A Chicago Hub Railroad of the 1930's - 1940's
The Chicago and Western Indiana Railroad

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The Chicago and Western Indiana Railroad was the owner of Dearborn Station in Chicago and the trackage leading to it. It was owned equally by five of the railroads using it to reach the terminal, and kept those companies from needing their own tracks. The C&WI was chartered June 5, 1879, and soon opened a line in May 1880 from Dolton, where the Chicago and Eastern Illinois Railroad merged with the Columbus, Chicago and Indiana Central Railway (PRR Panhandle Line), north to its new station at Polk and Dearborn Streets on the south side of the Chicago Loop. The alignment ran north from Dolton to the crossing of the Illinois Central Railroad just south of its junction with the Michigan Central Railroad at Kensington, then continued northwest and north, eventually coming along the west side of the Pittsburgh Fort Wayne and Chicago Railway (PRR) at 47th Street. Then it continued north to cross the PFW&C and head northeast at Alton Junction, crossing the St. Charles Air Line Railroad and Chicago, Rock Island and Pacific Railway before turning back north the rest of the way to Dearborn Station.
Connections were immediately provided with the newly-built Wabash, St. Louis and Pacific Railway at 74th Street and Chicago and Grand Trunk Railway (GTW) at 49th Street, which, along with the Chicago and Eastern Illinois Railroad connection at the south end at Dolton, were the three initial lessees of the line. Soon after, the Chicago and Western Indiana Belt Railway and South Chicago and Western Indiana Railroad were merged into the C&WI on January 26, 1882.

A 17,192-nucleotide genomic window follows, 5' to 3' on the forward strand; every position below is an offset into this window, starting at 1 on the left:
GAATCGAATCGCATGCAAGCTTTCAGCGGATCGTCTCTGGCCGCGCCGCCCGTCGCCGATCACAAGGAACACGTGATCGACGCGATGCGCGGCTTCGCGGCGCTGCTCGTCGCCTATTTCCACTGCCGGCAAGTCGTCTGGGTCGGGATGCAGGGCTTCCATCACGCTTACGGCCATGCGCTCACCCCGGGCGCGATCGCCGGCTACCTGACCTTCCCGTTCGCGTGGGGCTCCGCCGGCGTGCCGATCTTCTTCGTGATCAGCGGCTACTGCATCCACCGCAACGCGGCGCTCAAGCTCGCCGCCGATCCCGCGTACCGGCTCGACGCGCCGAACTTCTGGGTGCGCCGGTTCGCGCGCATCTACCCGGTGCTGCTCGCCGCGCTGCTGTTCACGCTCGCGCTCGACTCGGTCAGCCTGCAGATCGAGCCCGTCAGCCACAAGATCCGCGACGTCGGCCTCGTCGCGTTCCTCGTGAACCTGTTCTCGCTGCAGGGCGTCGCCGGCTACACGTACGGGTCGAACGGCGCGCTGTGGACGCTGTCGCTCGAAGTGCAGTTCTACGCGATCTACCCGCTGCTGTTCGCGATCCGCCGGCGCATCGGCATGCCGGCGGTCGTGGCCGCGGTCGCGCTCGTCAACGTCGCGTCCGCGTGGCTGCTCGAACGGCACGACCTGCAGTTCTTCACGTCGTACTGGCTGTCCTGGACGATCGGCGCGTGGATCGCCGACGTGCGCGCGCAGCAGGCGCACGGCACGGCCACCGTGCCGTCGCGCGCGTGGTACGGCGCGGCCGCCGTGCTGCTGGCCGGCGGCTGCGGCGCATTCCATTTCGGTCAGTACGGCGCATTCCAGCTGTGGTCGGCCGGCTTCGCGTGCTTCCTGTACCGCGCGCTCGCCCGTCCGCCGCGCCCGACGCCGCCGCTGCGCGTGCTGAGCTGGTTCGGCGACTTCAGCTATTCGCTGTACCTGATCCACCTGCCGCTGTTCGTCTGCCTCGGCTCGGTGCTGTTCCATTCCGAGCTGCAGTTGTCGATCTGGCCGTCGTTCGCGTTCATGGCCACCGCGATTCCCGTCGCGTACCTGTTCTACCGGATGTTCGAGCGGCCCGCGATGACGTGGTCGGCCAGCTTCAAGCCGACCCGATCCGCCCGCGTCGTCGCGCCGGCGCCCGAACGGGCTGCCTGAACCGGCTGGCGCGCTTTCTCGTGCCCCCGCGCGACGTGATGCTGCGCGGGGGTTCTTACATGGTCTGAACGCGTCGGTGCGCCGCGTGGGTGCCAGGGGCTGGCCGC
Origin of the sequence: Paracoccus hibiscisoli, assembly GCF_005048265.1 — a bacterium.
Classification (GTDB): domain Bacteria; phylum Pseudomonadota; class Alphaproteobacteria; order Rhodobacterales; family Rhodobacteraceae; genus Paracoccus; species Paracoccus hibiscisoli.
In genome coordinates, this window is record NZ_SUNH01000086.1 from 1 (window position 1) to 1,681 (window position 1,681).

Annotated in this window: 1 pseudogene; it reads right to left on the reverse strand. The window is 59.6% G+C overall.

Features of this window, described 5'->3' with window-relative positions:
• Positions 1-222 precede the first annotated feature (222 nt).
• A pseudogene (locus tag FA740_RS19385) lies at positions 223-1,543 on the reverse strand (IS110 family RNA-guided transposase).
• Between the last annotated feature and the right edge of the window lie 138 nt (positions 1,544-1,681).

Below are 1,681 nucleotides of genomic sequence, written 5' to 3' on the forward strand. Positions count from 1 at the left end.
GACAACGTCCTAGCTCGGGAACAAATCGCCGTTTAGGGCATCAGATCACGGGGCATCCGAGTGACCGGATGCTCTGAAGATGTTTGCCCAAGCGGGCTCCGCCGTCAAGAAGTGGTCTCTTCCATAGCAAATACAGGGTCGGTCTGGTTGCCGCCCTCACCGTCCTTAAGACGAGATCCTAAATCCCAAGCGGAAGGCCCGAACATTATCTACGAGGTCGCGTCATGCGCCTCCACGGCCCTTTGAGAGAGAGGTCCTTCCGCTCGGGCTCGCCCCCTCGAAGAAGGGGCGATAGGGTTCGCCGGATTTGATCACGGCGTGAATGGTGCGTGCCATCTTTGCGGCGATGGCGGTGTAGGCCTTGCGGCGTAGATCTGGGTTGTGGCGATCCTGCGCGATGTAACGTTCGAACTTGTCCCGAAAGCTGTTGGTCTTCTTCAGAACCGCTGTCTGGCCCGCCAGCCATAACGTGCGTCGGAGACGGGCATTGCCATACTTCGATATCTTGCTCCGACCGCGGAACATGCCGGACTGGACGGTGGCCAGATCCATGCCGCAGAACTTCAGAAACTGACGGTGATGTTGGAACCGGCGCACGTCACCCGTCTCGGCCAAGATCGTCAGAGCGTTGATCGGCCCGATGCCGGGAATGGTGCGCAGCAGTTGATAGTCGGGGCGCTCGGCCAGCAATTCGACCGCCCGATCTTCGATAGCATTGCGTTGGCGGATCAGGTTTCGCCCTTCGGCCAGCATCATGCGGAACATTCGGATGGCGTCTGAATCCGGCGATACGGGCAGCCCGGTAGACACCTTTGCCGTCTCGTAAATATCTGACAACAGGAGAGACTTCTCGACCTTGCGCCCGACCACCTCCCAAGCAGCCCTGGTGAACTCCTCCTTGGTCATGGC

Chicago & Western Indiana Chicago & Western Indiana

The C&WI also provided suburban train service between Dearborn Station in Chicago, south, to Dolton, Illinois, as is noted by this small timetable.
Several more lines were built using their charters - a branch from the main line at 74th Street, west and north to the Chicago, Milwaukee and St. Paul Railway at Cragin, a branch from 87th Street east to various connections at South Chicago, and a branch of that line from Pullman Junction south and southeast, parallel to and east of the New York, Chicago and St. Louis Railway, to just shy of State Line Junction in Hammond, Indiana. At Hammond, two more connections were made; the Chicago, Indianapolis and Louisville Railway (Monon) and the Chicago and Atlantic Railway (Erie). Those two companies also acquired shares in the C&WI, bringing the total to five. The State Line and Indiana City Railroad later gave the Wabash, St. Louis and Pacific Railway a second access point to the C&WI at Hammond, and a sixth railroad - the Atchison, Topeka and Santa Fe Railway - used Dearborn Station, but used its own line on the east side of the C&EI from Alton Junction to the station.
The branches to Cragin and South Chicago (the latter east of Hammond Junction only) were leased in 1883 to the newly-formed Belt Railway of Chicago, which was also given trackage rights over the C&WI's main line and branch to Hammond Junction. The C&WI continued to operate its main line from Dearborn Station south to 87th Street, where it split into two lines to Dolton and Hammond.(wik)
The Chicago and Western Indiana provided suburban train service from Dearborn Street Station south to Dolton, Illinois in the 30's and 40's.(rp)
The Dearborn Station being closed in 1971 the C&WI was split up between the METRA, UP, NS, Belt Line, and Chicago Link

Our Sources
Private Collection of Richard R. Parks(rp)
Wikipedia the free Encyclopedia [web](wik)
Official Guide- April 1940
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Web Page Written and Maintained by Richard Parks
Copyright Richard Parks, April 25, 2009